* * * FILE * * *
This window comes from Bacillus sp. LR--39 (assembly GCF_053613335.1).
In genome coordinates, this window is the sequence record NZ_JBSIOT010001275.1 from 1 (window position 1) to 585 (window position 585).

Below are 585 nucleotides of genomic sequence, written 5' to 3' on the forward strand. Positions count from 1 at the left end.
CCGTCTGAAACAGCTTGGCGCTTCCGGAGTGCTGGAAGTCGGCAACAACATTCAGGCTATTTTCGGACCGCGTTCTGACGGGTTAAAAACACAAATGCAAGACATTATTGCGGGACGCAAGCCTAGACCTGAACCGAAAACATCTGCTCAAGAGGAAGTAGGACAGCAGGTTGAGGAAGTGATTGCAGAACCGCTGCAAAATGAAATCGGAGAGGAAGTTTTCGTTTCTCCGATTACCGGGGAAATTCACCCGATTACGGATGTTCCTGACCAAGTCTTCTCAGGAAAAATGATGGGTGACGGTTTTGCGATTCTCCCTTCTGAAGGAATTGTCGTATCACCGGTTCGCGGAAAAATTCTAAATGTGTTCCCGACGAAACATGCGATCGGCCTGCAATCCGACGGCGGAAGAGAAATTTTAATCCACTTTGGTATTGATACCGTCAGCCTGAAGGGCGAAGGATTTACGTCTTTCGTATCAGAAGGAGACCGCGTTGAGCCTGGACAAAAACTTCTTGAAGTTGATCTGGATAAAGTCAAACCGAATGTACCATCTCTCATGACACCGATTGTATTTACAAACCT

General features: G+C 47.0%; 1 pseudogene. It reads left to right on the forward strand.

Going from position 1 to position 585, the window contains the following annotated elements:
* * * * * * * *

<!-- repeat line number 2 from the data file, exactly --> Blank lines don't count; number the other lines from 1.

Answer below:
In genome coordinates, this window is the sequence record NZ_JBSIOT010001275.1 from 1 (window position 1) to 585 (window position 585).